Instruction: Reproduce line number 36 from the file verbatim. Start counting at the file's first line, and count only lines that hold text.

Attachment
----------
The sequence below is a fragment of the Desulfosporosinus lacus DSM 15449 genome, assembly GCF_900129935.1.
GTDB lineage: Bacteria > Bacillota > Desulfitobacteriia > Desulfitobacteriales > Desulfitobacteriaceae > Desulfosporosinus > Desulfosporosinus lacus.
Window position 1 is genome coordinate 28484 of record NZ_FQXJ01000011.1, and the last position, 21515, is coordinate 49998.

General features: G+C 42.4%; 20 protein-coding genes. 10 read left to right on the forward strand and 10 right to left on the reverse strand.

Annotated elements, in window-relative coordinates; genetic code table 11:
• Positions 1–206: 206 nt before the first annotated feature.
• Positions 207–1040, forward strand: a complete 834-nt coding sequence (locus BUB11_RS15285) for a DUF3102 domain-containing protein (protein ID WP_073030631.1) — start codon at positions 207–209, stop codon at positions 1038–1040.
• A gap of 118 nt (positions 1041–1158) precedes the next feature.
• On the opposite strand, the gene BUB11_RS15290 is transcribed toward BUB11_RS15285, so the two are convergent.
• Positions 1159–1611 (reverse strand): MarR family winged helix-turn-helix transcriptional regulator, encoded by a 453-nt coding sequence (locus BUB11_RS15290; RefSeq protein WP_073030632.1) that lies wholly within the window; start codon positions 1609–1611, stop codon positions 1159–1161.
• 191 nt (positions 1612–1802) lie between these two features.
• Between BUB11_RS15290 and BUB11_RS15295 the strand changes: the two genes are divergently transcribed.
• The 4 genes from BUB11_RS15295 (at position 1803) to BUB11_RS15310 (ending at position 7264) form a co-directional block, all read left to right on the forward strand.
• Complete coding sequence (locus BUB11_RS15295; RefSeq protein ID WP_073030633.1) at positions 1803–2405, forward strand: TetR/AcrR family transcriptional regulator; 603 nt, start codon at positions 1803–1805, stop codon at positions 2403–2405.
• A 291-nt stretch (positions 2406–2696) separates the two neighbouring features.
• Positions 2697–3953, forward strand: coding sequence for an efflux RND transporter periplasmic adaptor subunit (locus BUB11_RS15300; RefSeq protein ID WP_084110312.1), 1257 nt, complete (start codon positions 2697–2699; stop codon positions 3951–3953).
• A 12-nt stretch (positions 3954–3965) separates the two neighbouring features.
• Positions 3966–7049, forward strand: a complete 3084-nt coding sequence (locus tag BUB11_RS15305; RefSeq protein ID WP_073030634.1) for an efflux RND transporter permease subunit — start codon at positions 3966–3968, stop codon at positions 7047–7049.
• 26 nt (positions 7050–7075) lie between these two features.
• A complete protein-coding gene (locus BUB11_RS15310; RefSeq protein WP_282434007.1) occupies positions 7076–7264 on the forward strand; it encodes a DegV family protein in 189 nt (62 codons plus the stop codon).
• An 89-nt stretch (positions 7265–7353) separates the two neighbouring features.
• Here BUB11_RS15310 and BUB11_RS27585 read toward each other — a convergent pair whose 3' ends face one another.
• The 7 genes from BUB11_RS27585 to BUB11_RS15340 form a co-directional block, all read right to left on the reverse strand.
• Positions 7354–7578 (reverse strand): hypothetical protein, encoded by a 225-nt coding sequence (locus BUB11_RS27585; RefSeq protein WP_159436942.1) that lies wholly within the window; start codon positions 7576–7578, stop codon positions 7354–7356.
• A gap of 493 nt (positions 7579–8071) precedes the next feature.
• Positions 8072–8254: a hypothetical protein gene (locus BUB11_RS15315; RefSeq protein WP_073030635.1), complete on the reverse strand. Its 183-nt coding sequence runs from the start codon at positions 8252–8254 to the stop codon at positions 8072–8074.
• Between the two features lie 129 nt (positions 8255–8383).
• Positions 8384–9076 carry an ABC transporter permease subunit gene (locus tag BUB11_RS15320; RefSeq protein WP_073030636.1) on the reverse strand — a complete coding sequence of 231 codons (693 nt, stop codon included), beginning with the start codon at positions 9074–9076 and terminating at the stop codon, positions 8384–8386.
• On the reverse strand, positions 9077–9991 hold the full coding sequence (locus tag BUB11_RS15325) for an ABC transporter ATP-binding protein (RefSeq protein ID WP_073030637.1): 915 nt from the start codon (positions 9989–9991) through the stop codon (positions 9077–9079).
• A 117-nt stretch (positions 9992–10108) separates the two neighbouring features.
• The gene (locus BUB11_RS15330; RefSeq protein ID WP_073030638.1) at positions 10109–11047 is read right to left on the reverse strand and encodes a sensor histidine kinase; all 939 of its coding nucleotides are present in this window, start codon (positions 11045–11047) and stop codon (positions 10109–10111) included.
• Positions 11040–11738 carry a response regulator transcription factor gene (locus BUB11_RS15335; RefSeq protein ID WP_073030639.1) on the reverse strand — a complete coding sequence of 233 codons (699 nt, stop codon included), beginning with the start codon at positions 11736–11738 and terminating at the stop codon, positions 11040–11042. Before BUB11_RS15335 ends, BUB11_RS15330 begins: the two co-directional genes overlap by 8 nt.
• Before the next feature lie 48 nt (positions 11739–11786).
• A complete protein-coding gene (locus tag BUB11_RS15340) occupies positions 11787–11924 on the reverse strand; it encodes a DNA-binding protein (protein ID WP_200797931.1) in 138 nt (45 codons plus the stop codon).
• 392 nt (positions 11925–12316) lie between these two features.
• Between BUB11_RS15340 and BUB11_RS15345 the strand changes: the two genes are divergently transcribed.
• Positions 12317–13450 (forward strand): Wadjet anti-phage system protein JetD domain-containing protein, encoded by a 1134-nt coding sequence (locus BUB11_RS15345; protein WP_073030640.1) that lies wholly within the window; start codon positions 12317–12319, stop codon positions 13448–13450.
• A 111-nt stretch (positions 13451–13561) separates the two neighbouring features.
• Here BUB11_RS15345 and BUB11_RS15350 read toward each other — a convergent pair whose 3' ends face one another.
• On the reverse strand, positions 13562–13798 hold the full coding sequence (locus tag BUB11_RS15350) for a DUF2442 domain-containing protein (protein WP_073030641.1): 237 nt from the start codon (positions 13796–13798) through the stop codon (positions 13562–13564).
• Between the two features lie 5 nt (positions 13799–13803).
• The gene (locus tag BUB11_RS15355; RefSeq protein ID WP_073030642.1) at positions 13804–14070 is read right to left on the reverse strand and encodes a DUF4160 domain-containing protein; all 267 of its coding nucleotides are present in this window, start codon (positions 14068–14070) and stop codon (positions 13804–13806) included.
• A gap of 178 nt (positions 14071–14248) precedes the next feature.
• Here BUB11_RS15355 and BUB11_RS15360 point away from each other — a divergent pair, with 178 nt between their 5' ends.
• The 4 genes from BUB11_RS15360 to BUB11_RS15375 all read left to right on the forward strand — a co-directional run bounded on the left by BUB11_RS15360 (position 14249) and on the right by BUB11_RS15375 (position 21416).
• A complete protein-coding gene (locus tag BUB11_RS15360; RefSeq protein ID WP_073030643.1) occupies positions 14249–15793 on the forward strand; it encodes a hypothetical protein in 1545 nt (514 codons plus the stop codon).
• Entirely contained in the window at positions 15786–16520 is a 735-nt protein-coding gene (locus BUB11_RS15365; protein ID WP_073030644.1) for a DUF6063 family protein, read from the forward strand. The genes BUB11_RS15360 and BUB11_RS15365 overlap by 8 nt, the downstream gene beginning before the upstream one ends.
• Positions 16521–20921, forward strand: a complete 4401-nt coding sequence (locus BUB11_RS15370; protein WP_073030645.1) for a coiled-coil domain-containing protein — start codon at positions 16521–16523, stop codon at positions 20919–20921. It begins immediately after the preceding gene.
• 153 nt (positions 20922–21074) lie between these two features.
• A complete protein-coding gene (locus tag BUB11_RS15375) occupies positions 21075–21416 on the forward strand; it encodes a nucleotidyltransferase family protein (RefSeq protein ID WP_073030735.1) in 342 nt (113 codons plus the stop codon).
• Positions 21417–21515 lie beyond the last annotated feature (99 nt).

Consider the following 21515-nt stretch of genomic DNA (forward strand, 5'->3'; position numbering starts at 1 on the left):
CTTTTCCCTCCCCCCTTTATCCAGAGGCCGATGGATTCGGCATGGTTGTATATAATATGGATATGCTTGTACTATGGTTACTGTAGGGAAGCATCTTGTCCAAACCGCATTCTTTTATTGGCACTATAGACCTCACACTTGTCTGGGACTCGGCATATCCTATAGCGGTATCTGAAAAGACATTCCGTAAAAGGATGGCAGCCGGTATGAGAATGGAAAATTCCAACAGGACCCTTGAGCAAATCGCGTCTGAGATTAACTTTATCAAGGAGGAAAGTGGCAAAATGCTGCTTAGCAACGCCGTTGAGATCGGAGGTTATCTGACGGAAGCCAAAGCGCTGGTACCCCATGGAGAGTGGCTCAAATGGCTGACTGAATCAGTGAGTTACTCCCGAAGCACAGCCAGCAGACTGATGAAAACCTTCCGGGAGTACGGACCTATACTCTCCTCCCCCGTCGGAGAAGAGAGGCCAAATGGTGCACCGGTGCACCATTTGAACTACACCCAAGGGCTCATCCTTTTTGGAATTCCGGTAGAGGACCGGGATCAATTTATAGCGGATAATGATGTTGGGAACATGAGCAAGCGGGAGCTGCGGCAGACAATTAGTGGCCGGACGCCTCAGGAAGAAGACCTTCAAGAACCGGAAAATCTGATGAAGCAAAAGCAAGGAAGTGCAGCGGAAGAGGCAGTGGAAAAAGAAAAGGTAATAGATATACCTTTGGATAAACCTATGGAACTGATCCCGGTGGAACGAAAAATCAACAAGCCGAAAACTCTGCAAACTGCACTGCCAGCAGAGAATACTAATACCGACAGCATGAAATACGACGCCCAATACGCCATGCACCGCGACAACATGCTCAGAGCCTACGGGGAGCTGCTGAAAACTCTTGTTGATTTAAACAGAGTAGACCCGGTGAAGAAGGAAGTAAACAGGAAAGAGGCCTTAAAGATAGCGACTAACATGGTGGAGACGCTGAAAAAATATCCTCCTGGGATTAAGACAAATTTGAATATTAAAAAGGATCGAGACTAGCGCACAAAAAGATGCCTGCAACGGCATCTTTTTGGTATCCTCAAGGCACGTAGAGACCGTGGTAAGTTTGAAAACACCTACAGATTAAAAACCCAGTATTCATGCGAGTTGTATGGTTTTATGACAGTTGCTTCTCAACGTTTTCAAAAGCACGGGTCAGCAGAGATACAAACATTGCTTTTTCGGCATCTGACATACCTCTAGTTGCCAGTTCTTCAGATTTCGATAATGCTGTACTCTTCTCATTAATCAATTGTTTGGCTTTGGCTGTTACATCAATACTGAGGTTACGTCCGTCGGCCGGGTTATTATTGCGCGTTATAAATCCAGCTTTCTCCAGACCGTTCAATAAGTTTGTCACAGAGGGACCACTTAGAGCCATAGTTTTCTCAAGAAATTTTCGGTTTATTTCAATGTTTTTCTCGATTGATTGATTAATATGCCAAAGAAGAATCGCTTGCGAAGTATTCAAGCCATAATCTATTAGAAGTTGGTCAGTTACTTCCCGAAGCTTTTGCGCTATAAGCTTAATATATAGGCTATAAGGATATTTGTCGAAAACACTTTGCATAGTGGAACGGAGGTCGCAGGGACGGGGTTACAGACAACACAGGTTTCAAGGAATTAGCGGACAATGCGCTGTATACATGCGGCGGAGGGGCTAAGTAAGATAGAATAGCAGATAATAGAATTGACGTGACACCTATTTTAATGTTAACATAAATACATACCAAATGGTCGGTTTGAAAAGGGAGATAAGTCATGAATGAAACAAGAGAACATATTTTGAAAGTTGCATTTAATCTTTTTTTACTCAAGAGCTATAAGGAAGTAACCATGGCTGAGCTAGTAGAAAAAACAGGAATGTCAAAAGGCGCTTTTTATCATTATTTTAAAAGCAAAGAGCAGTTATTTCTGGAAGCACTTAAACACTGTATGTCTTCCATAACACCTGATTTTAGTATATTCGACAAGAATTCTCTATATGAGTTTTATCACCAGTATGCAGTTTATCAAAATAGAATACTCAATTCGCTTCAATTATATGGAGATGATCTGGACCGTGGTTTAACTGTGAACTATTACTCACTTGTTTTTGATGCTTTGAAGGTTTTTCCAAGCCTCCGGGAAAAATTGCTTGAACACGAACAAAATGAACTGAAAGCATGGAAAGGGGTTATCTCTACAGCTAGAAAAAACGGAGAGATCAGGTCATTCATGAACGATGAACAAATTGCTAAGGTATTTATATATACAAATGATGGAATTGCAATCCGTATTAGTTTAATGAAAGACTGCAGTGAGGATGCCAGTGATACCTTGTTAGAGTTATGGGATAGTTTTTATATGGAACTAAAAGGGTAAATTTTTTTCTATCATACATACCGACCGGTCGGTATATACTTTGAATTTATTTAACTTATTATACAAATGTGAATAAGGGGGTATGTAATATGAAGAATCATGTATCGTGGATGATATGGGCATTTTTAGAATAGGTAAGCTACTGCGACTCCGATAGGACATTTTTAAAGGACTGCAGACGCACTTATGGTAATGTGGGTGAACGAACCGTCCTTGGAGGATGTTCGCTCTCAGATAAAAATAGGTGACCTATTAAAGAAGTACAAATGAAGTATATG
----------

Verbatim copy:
• Between BUB11_RS15340 and BUB11_RS15345 the strand changes: the two genes are divergently transcribed.